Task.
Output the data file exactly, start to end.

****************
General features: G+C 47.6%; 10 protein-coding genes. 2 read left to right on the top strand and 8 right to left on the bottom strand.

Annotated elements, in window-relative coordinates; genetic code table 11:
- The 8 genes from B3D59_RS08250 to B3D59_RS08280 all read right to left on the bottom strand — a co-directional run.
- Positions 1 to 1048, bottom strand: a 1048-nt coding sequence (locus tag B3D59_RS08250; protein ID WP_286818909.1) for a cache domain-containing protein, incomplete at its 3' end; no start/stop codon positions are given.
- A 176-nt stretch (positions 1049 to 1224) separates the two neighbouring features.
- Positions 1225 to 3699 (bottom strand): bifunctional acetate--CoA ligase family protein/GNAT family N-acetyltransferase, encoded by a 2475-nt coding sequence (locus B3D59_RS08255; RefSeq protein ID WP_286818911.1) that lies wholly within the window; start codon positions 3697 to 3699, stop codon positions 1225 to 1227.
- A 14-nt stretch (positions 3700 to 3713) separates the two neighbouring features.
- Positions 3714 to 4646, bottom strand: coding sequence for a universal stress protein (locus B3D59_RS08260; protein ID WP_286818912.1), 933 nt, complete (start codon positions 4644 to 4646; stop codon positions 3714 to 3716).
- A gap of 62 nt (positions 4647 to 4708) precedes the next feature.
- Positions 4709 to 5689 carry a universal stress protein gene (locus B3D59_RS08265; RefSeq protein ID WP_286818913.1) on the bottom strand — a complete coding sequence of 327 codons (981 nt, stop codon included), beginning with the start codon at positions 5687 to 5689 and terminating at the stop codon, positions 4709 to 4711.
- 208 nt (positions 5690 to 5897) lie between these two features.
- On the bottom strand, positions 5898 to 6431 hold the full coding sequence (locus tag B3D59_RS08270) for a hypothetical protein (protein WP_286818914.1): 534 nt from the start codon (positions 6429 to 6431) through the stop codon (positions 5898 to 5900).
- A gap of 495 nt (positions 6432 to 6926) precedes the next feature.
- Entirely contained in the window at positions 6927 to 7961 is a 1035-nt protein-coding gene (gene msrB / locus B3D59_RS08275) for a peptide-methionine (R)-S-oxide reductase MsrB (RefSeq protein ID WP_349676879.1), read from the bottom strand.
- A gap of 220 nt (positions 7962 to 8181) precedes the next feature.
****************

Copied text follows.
General features: G+C 47.6%; 10 protein-coding genes. 2 read left to right on the top strand and 8 right to left on the bottom strand.

Annotated elements, in window-relative coordinates; genetic code table 11:
- The 8 genes from B3D59_RS08250 to B3D59_RS08280 all read right to left on the bottom strand — a co-directional run.
- Positions 1 to 1048, bottom strand: a 1048-nt coding sequence (locus tag B3D59_RS08250; protein ID WP_286818909.1) for a cache domain-containing protein, incomplete at its 3' end; no start/stop codon positions are given.
- A 176-nt stretch (positions 1049 to 1224) separates the two neighbouring features.
- Positions 1225 to 3699 (bottom strand): bifunctional acetate--CoA ligase family protein/GNAT family N-acetyltransferase, encoded by a 2475-nt coding sequence (locus B3D59_RS08255; RefSeq protein ID WP_286818911.1) that lies wholly within the window; start codon positions 3697 to 3699, stop codon positions 1225 to 1227.
- A 14-nt stretch (positions 3700 to 3713) separates the two neighbouring features.
- Positions 3714 to 4646, bottom strand: coding sequence for a universal stress protein (locus B3D59_RS08260; protein ID WP_286818912.1), 933 nt, complete (start codon positions 4644 to 4646; stop codon positions 3714 to 3716).
- A gap of 62 nt (positions 4647 to 4708) precedes the next feature.
- Positions 4709 to 5689 carry a universal stress protein gene (locus B3D59_RS08265; RefSeq protein ID WP_286818913.1) on the bottom strand — a complete coding sequence of 327 codons (981 nt, stop codon included), beginning with the start codon at positions 5687 to 5689 and terminating at the stop codon, positions 4709 to 4711.
- 208 nt (positions 5690 to 5897) lie between these two features.
- On the bottom strand, positions 5898 to 6431 hold the full coding sequence (locus tag B3D59_RS08270) for a hypothetical protein (protein WP_286818914.1): 534 nt from the start codon (positions 6429 to 6431) through the stop codon (positions 5898 to 5900).
- A gap of 495 nt (positions 6432 to 6926) precedes the next feature.
- Entirely contained in the window at positions 6927 to 7961 is a 1035-nt protein-coding gene (gene msrB / locus B3D59_RS08275) for a peptide-methionine (R)-S-oxide reductase MsrB (RefSeq protein ID WP_349676879.1), read from the bottom strand.
- A gap of 220 nt (positions 7962 to 8181) precedes the next feature.